For fuel, read brain.

    So, here is the car, and if we want to use it, we need to adapt our expectations of it. Perhaps we have a horse, so we can pull the car along. for heating, we might just wrap up a lot. Instead of lights, we might use candles. Perhaps we have a portable radio, so we use that. If the window breaks, we use cling film.

    ... anything to make the car work in some way at all, because it is all we have.

    Does the car still have its identity?

    Yes, from outside it may look the same as ever, it simply can't power itself any more. From the outside it may look normal to the owner [relative], but to others it may look really strange - candles, people in blankets, cling film, portable radio, etc.

    The car has its identity, but others perception of the car's identity may be lost.

    It takes much love, grit, strength to see the identity, but it is only if we view the car's identity in terms of its ease of use to us, that we feel the identity is lost.

    The car is still the car.

    There are so many other allegories we might use, but at least in my opinion, the identity is still there. It may simply be harder for us to recognise it. That is our problem, not theirs.

    ... but then, my wife Jan is special to me, so I would say all that.
     
  4. daughter

    daughter Registered User

    Mar 16, 2005
    824
    Hi Jude,

    What is identity? Is it personality, behaviour, or is it the ability to remember things? Is it all these things, or something else?

    If it is personality, I believe (through watching my Dad), that you could never say that the identity is completely lost. Dad's personality has definitely changed in lots of ways (he can be aggressive and moody, where he used to be proud and quiet) but sometimes it still shines through. A word, a certain way he smiles, his confident yet polite demeanour. He often says "Thank you" quite clearly - is this just an automated reflex, or part of his personality?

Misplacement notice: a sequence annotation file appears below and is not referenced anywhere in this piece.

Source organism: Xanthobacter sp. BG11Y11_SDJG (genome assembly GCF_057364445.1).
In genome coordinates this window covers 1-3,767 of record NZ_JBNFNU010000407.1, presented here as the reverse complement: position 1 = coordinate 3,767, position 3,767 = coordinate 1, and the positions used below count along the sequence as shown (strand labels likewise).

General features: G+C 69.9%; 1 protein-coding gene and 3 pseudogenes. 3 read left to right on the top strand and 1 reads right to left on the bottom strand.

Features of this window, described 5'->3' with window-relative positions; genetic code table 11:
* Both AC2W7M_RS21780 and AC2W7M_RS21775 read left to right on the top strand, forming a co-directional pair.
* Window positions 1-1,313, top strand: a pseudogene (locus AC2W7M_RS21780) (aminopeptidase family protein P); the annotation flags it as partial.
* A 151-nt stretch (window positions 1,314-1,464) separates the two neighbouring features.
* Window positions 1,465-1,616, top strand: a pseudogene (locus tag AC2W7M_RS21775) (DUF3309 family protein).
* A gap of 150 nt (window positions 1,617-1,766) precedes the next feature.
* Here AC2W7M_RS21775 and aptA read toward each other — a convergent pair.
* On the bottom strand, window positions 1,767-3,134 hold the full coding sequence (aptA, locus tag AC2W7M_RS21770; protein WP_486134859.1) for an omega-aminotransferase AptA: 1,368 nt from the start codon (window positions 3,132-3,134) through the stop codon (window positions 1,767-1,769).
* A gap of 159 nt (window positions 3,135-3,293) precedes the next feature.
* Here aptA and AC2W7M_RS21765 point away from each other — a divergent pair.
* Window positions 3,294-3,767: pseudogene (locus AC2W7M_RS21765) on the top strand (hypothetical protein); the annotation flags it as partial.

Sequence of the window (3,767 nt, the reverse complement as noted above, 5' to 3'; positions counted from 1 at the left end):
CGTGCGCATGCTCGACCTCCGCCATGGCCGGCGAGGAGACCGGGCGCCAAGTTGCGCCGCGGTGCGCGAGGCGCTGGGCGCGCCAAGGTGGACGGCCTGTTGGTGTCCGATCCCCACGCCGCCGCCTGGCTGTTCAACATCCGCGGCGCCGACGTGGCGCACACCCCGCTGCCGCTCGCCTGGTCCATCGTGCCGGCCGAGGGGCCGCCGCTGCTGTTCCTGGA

If identity is the ability to remember things, I think that a lot of Dad's memories of recent decades are lost but I don't know if all have gone. I wonder if some of them are stored in his brain but are only recollected but a chance stimulus. A bit like a library with very few books left, and those left are higgledy piggledy, with no indexing. Then suddenly one of the books is discovered again because someone, by chance or design, happened to look on the right shelf.

    I'd guess it has to be a mixture of these things. Dad mostly shuffles along now, but just recently he did a little skipping dance (difficult to describe!) as he went towards the door when Mum was playing some of the old songs. It was distinctively his dance, did he remember it as part of his identity and isn't this a learned behaviour that we imagined he'd lost?